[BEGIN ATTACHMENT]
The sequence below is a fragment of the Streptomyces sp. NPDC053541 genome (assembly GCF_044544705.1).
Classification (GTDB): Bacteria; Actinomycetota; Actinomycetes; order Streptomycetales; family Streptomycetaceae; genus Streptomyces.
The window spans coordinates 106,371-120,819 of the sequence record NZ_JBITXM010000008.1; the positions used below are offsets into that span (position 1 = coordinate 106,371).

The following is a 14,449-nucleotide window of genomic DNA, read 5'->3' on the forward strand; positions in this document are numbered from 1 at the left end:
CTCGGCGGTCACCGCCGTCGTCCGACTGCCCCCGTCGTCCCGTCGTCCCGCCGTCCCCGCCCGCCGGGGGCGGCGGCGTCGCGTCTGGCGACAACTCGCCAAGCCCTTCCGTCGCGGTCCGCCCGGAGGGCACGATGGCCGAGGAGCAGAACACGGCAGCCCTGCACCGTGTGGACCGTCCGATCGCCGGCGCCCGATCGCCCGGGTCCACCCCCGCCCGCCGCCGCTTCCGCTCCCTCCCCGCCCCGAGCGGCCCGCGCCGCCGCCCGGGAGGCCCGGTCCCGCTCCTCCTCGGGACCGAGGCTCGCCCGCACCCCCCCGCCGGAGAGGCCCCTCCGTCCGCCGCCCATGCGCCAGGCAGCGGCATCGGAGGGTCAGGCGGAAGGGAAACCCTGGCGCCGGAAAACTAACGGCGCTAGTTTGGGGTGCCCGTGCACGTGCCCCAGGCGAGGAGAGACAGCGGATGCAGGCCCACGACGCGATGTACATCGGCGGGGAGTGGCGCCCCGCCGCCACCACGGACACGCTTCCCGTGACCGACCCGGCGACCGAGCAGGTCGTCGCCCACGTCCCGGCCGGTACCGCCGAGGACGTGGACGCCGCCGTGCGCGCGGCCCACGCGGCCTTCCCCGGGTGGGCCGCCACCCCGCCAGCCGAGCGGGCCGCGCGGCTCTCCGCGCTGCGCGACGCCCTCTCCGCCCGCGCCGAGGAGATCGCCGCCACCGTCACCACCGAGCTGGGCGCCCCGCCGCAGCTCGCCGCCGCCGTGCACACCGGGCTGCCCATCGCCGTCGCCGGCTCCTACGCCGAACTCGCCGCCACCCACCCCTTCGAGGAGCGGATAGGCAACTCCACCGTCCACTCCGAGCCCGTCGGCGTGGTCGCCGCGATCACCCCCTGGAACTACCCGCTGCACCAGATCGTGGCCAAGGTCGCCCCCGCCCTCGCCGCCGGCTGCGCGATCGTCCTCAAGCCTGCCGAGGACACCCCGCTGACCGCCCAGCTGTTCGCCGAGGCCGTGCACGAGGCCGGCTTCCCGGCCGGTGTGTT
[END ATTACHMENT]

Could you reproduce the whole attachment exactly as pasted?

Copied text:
The sequence below is a fragment of the Streptomyces sp. NPDC053541 genome (assembly GCF_044544705.1).
Classification (GTDB): Bacteria; Actinomycetota; Actinomycetes; order Streptomycetales; family Streptomycetaceae; genus Streptomyces.
The window spans coordinates 106,371-120,819 of the sequence record NZ_JBITXM010000008.1; the positions used below are offsets into that span (position 1 = coordinate 106,371).

The following is a 14,449-nucleotide window of genomic DNA, read 5'->3' on the forward strand; positions in this document are numbered from 1 at the left end:
CTCGGCGGTCACCGCCGTCGTCCGACTGCCCCCGTCGTCCCGTCGTCCCGCCGTCCCCGCCCGCCGGGGGCGGCGGCGTCGCGTCTGGCGACAACTCGCCAAGCCCTTCCGTCGCGGTCCGCCCGGAGGGCACGATGGCCGAGGAGCAGAACACGGCAGCCCTGCACCGTGTGGACCGTCCGATCGCCGGCGCCCGATCGCCCGGGTCCACCCCCGCCCGCCGCCGCTTCCGCTCCCTCCCCGCCCCGAGCGGCCCGCGCCGCCGCCCGGGAGGCCCGGTCCCGCTCCTCCTCGGGACCGAGGCTCGCCCGCACCCCCCCGCCGGAGAGGCCCCTCCGTCCGCCGCCCATGCGCCAGGCAGCGGCATCGGAGGGTCAGGCGGAAGGGAAACCCTGGCGCCGGAAAACTAACGGCGCTAGTTTGGGGTGCCCGTGCACGTGCCCCAGGCGAGGAGAGACAGCGGATGCAGGCCCACGACGCGATGTACATCGGCGGGGAGTGGCGCCCCGCCGCCACCACGGACACGCTTCCCGTGACCGACCCGGCGACCGAGCAGGTCGTCGCCCACGTCCCGGCCGGTACCGCCGAGGACGTGGACGCCGCCGTGCGCGCGGCCCACGCGGCCTTCCCCGGGTGGGCCGCCACCCCGCCAGCCGAGCGGGCCGCGCGGCTCTCCGCGCTGCGCGACGCCCTCTCCGCCCGCGCCGAGGAGATCGCCGCCACCGTCACCACCGAGCTGGGCGCCCCGCCGCAGCTCGCCGCCGCCGTGCACACCGGGCTGCCCATCGCCGTCGCCGGCTCCTACGCCGAACTCGCCGCCACCCACCCCTTCGAGGAGCGGATAGGCAACTCCACCGTCCACTCCGAGCCCGTCGGCGTGGTCGCCGCGATCACCCCCTGGAACTACCCGCTGCACCAGATCGTGGCCAAGGTCGCCCCCGCCCTCGCCGCCGGCTGCGCGATCGTCCTCAAGCCTGCCGAGGACACCCCGCTGACCGCCCAGCTGTTCGCCGAGGCCGTGCACGAGGCCGGCTTCCCGGCCGGTGTGTT